Ansel Easton Adams (February 20, 1902 – April 22, 1984) was an American photographer and environmentalist who is known for capturing some of the most iconic images of the American west of all time. Adams and portrait photographer Fred Archer formulated the Zone System to optimize the depth and clarity of each photograph.
Ansel Adams devoted himself eagerly involved in photography following his first trip to Yosemite National Park, when he was 14. His first professional portfolio was Parmelian Prints of the High Sierras, which included "Monolith, the Face of Half Dome." The portfolio was quite successful, and lead to a number of commercial jobs.
Monolith, The Face of Half Dome, Yosemite National Park, 1927
Church, Taos Pueblo, 1942
Close-up of leaves, from directly above, "In Glacier National Park," Montana, 1941–1942
Adams' reputation grew throughout the 20th century, and his career would lead to his close friendship with artists like Alfred Stieglitz and Georgia O'Keeffe, of whom he said, "To see O'Keeffe in Yosemite is a revelation . . . Her mood and the mood of the place – not a conflict, but a strange new mixture for me – she actually stirred me to photograph Yosemite again."
Georgia O'Keeffe and Orville Cox, Canyon de Chelly National Monument, Arizona, 1937
Adams used his career to affect social change and create political awareness. During the internment of the Japanese during World War II, he photographed life inside the camp as part of a photo essay on the effects of war.
Adams was also deeply committed to the preservation of American wilderness, especially Yosemite. Adams condemned his family's business in the lumber industry, which he condemned for depleting the redwood forests.
Portrait of internee Tom Kobayashi at Manzanar War Relocation Center, Owens Valley, California, 1943. via the Library of Congress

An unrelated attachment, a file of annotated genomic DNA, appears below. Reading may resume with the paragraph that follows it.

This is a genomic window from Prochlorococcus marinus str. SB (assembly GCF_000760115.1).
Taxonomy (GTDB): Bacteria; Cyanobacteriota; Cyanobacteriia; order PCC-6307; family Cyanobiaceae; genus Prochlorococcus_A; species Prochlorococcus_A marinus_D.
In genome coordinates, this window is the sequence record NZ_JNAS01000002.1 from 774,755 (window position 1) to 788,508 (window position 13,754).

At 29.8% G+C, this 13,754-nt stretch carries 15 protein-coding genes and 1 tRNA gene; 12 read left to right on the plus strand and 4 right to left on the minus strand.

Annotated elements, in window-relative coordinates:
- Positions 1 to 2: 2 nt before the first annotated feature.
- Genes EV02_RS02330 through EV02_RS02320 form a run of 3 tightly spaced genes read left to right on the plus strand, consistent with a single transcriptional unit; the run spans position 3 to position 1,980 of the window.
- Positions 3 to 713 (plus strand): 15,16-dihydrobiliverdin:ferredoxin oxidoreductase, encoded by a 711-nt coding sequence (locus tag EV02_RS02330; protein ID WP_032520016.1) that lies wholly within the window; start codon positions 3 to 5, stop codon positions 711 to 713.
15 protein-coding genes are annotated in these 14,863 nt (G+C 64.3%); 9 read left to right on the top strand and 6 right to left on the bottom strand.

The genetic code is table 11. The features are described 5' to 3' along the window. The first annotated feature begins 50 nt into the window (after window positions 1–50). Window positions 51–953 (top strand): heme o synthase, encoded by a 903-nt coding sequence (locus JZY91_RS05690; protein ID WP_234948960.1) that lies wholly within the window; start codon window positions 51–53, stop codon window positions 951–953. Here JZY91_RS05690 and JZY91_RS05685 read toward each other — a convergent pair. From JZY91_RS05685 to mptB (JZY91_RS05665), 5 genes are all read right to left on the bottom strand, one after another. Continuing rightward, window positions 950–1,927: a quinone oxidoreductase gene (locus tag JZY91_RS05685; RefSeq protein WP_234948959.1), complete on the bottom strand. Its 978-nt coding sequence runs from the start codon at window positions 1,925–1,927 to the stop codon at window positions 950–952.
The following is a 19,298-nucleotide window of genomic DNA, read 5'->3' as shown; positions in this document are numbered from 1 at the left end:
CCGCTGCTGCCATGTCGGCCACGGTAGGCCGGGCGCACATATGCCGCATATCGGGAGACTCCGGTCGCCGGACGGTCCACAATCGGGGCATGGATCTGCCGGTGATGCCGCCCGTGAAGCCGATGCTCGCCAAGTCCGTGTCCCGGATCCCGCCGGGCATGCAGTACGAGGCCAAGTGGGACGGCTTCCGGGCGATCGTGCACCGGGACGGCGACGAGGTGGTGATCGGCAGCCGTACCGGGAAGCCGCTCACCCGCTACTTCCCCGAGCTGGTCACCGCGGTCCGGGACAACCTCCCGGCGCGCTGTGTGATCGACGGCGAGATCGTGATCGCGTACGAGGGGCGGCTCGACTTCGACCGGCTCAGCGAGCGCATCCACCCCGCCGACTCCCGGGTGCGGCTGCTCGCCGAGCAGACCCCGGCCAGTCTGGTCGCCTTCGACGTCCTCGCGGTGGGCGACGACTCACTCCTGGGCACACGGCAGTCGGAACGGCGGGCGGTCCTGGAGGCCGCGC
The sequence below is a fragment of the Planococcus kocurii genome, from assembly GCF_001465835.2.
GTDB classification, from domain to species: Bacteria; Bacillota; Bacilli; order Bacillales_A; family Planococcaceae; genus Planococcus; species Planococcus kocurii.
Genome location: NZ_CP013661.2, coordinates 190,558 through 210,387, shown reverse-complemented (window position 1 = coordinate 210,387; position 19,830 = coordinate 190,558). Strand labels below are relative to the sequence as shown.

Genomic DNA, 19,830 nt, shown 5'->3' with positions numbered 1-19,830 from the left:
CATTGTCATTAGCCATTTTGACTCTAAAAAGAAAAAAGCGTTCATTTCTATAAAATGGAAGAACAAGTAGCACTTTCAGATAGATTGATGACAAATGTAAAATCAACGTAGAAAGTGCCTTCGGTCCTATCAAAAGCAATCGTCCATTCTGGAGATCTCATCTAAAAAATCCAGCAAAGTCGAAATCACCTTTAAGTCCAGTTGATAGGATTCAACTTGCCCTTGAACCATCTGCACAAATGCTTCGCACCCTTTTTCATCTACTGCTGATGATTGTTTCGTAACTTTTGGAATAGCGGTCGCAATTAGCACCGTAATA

Clearing Winter Storm, Yosemite National Park, 1940
Jeffrey Pine – Sentinel Dome
Moon and Half Dome, Yosemite National Park, California, 1960
Moonrise, Hernandez, New Mexico, 1941
Ansel Adams on 'Moonrise': It was made after sundown, there was a twilight glow on the distant peaks and clouds. The average light values of the foreground were placed on the "U" of the Weston Master meter; apparently the values of the moon and distant peaks did not lie higher than the "A" of the meter. . . . Some may consider this photograph a "tour de force" but I think of it as a rather normal photograph of a typical New Mexican landscape. Twilight photography is unfortunately neglected; what may be drab and uninteresting by daylight may assume a magnificent quality in the halflight between sunset and dark.
Moonrise became so popular that Adams personally made over 1,300 photographic prints of it during his long career.
Aspens, Northern New Mexico, 1958
John Szarkowski (New York Museum of Modern Art) on the photographer: "Ansel Adams attuned himself more precisely than any photographer before him to a visual understanding of the specific quality of the light that fell on a specific place at a specific moment. For Adams the natural landscape is not a fixed and solid sculpture but an insubstantial image, as transient as the light that continually redefines it. This sensibility to the specificity of light was the motive that forced Adams to develop his legendary photographic technique."
The Tetons and the Snake River, 1942
In 1980, Adams was awarded the Presidential Medal of Freedom by Jimmy Carter. His photograph "The Tetons and the Snake River" is one of a select number of images recorded on the Voyager Golden Record aboard the Voyager spacecraft. Adams' image was one of 115 which were selected to relate information about the Earth and its inhabitants to possible alien civilizations. Adams died on April 22, 1984, at the age of 82.
- Birthday Date: Thursday, 20 February 2014